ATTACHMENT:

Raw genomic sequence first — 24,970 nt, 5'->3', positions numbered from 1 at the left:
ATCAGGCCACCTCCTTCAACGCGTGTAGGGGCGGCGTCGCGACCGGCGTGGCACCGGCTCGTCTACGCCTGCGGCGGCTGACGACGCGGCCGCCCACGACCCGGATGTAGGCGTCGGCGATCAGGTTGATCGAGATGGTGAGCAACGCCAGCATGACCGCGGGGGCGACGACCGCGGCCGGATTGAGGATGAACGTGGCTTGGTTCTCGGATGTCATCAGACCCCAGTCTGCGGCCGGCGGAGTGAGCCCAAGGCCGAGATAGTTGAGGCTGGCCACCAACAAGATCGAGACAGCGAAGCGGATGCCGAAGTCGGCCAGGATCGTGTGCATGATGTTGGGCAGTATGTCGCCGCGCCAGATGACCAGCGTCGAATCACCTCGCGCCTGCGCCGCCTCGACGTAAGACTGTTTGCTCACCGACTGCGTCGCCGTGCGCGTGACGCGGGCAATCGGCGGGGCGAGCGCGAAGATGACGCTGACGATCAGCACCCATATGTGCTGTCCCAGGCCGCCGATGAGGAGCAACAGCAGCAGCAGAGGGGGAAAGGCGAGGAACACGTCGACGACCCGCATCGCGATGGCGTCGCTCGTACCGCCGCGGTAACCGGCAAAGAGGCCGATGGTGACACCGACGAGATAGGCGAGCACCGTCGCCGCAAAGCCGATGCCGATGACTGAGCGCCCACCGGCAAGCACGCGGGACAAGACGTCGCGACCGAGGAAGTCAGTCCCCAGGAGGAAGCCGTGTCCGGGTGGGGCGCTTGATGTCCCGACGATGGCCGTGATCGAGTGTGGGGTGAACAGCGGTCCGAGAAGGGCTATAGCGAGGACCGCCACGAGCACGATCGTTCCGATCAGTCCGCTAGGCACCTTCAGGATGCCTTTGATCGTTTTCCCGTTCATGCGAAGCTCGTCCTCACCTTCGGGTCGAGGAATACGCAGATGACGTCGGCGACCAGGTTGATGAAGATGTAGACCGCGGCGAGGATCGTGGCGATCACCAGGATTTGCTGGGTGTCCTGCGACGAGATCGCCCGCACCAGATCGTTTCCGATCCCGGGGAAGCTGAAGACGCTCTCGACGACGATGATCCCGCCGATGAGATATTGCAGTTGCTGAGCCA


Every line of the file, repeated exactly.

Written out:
Raw genomic sequence first — 24,970 nt, 5'->3', positions numbered from 1 at the left:
ATCAGGCCACCTCCTTCAACGCGTGTAGGGGCGGCGTCGCGACCGGCGTGGCACCGGCTCGTCTACGCCTGCGGCGGCTGACGACGCGGCCGCCCACGACCCGGATGTAGGCGTCGGCGATCAGGTTGATCGAGATGGTGAGCAACGCCAGCATGACCGCGGGGGCGACGACCGCGGCCGGATTGAGGATGAACGTGGCTTGGTTCTCGGATGTCATCAGACCCCAGTCTGCGGCCGGCGGAGTGAGCCCAAGGCCGAGATAGTTGAGGCTGGCCACCAACAAGATCGAGACAGCGAAGCGGATGCCGAAGTCGGCCAGGATCGTGTGCATGATGTTGGGCAGTATGTCGCCGCGCCAGATGACCAGCGTCGAATCACCTCGCGCCTGCGCCGCCTCGACGTAAGACTGTTTGCTCACCGACTGCGTCGCCGTGCGCGTGACGCGGGCAATCGGCGGGGCGAGCGCGAAGATGACGCTGACGATCAGCACCCATATGTGCTGTCCCAGGCCGCCGATGAGGAGCAACAGCAGCAGCAGAGGGGGAAAGGCGAGGAACACGTCGACGACCCGCATCGCGATGGCGTCGCTCGTACCGCCGCGGTAACCGGCAAAGAGGCCGATGGTGACACCGACGAGATAGGCGAGCACCGTCGCCGCAAAGCCGATGCCGATGACTGAGCGCCCACCGGCAAGCACGCGGGACAAGACGTCGCGACCGAGGAAGTCAGTCCCCAGGAGGAAGCCGTGTCCGGGTGGGGCGCTTGATGTCCCGACGATGGCCGTGATCGAGTGTGGGGTGAACAGCGGTCCGAGAAGGGCTATAGCGAGGACCGCCACGAGCACGATCGTTCCGATCAGTCCGCTAGGCACCTTCAGGATGCCTTTGATCGTTTTCCCGTTCATGCGAAGCTCGTCCTCACCTTCGGGTCGAGGAATACGCAGATGACGTCGGCGACCAGGTTGATGAAGATGTAGACCGCGGCGAGGATCGTGGCGATCACCAGGATTTGCTGGGTGTCCTGCGACGAGATCGCCCGCACCAGATCGTTTCCGATCCCGGGGAAGCTGAAGACGCTCTCGACGACGATGATCCCGCCGATGAGATATTGCAGTTGCTGAGCCA